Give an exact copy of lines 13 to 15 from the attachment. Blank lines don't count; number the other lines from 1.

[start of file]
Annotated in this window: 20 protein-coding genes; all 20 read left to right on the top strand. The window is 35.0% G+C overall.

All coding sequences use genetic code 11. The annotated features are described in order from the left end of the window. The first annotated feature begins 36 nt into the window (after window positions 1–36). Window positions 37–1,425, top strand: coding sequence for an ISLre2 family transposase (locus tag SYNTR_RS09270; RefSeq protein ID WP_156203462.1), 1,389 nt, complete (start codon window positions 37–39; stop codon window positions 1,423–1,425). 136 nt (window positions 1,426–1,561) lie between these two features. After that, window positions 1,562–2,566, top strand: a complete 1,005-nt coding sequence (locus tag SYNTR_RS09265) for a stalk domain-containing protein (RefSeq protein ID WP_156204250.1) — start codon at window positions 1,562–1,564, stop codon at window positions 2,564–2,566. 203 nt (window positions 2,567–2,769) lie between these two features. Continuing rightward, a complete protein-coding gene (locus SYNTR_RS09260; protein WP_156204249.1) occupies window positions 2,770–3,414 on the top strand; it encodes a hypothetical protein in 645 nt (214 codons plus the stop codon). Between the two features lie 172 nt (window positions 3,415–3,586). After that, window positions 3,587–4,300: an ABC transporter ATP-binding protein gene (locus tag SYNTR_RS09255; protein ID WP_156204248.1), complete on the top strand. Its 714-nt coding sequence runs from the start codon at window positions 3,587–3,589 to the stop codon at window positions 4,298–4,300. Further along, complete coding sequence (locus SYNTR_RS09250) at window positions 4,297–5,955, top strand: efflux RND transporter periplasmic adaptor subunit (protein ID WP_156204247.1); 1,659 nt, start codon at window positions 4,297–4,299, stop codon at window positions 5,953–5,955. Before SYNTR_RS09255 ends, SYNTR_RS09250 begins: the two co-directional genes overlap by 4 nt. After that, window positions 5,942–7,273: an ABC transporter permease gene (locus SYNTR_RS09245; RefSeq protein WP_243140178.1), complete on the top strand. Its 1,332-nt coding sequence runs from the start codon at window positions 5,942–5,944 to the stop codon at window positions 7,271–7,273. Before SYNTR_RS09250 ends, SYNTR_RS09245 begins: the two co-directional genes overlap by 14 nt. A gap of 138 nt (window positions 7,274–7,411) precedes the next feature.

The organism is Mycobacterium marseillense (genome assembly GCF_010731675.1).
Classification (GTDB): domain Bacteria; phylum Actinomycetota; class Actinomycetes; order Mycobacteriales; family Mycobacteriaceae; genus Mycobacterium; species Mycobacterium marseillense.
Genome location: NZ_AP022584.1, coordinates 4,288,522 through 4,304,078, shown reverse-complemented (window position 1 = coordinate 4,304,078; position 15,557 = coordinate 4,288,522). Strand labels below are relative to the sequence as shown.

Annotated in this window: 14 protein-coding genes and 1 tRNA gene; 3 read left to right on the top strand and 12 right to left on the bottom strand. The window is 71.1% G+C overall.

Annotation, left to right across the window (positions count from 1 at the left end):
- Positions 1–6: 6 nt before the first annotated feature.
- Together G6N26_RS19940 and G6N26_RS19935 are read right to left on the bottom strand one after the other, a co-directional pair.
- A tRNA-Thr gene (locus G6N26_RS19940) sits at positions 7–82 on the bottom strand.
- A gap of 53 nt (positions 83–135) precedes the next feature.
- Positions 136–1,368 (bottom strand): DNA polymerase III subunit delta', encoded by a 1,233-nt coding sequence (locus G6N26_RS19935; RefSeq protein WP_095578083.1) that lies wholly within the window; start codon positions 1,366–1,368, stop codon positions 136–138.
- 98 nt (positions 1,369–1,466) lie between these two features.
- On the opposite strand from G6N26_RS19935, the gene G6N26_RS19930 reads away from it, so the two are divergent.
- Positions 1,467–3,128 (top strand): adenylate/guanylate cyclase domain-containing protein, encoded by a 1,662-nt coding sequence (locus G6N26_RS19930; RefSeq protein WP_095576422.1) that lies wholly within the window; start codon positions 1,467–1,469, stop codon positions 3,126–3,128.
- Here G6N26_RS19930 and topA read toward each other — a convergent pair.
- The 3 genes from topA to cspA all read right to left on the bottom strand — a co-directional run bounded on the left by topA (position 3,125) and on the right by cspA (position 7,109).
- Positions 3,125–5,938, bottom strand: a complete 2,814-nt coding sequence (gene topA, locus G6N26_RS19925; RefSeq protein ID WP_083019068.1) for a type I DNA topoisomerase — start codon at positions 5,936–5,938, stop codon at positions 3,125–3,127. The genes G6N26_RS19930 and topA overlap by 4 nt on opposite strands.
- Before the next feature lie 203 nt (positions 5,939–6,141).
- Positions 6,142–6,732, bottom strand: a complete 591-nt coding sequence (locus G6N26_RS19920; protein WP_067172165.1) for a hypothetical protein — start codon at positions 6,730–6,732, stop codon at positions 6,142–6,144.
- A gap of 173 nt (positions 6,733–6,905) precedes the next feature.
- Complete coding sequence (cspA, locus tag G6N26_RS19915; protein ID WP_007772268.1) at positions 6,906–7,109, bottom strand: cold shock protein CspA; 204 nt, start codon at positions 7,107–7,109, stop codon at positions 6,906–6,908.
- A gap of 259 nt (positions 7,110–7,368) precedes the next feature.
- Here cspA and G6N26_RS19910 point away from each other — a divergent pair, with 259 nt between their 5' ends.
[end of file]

- 98 nt (positions 1,369–1,466) lie between these two features.
- On the opposite strand from G6N26_RS19935, the gene G6N26_RS19930 reads away from it, so the two are divergent.
- Positions 1,467–3,128 (top strand): adenylate/guanylate cyclase domain-containing protein, encoded by a 1,662-nt coding sequence (locus G6N26_RS19930; RefSeq protein WP_095576422.1) that lies wholly within the window; start codon positions 1,467–1,469, stop codon positions 3,126–3,128.